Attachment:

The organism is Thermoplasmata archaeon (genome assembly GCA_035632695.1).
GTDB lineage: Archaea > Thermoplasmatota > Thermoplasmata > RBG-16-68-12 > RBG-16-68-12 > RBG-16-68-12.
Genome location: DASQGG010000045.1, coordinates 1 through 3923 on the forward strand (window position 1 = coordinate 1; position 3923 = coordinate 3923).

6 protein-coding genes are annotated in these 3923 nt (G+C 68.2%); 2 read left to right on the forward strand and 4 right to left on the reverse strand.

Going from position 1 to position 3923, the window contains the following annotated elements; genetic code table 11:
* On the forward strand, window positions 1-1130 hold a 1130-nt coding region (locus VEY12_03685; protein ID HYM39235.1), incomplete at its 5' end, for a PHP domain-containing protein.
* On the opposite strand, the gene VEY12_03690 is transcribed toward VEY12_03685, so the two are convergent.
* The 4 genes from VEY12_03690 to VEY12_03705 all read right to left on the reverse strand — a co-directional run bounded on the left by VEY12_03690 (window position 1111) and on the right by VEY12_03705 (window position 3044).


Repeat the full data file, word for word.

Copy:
The organism is Thermoplasmata archaeon (genome assembly GCA_035632695.1).
GTDB lineage: Archaea > Thermoplasmatota > Thermoplasmata > RBG-16-68-12 > RBG-16-68-12 > RBG-16-68-12.
Genome location: DASQGG010000045.1, coordinates 1 through 3923 on the forward strand (window position 1 = coordinate 1; position 3923 = coordinate 3923).

6 protein-coding genes are annotated in these 3923 nt (G+C 68.2%); 2 read left to right on the forward strand and 4 right to left on the reverse strand.

Going from position 1 to position 3923, the window contains the following annotated elements; genetic code table 11:
* On the forward strand, window positions 1-1130 hold a 1130-nt coding region (locus VEY12_03685; protein ID HYM39235.1), incomplete at its 5' end, for a PHP domain-containing protein.
* On the opposite strand, the gene VEY12_03690 is transcribed toward VEY12_03685, so the two are convergent.
* The 4 genes from VEY12_03690 to VEY12_03705 all read right to left on the reverse strand — a co-directional run bounded on the left by VEY12_03690 (window position 1111) and on the right by VEY12_03705 (window position 3044).